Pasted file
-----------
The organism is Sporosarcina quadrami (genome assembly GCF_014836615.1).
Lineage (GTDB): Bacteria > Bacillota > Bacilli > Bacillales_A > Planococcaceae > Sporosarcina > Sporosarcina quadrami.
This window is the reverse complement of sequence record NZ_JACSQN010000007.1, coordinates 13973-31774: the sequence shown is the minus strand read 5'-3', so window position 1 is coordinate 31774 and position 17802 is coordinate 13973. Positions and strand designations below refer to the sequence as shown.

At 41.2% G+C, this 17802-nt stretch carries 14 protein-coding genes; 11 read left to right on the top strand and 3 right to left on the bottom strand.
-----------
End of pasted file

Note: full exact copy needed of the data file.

The organism is Sporosarcina quadrami (genome assembly GCF_014836615.1).
Lineage (GTDB): Bacteria > Bacillota > Bacilli > Bacillales_A > Planococcaceae > Sporosarcina > Sporosarcina quadrami.
This window is the reverse complement of sequence record NZ_JACSQN010000007.1, coordinates 13973-31774: the sequence shown is the minus strand read 5'-3', so window position 1 is coordinate 31774 and position 17802 is coordinate 13973. Positions and strand designations below refer to the sequence as shown.

At 41.2% G+C, this 17802-nt stretch carries 14 protein-coding genes; 11 read left to right on the top strand and 3 right to left on the bottom strand.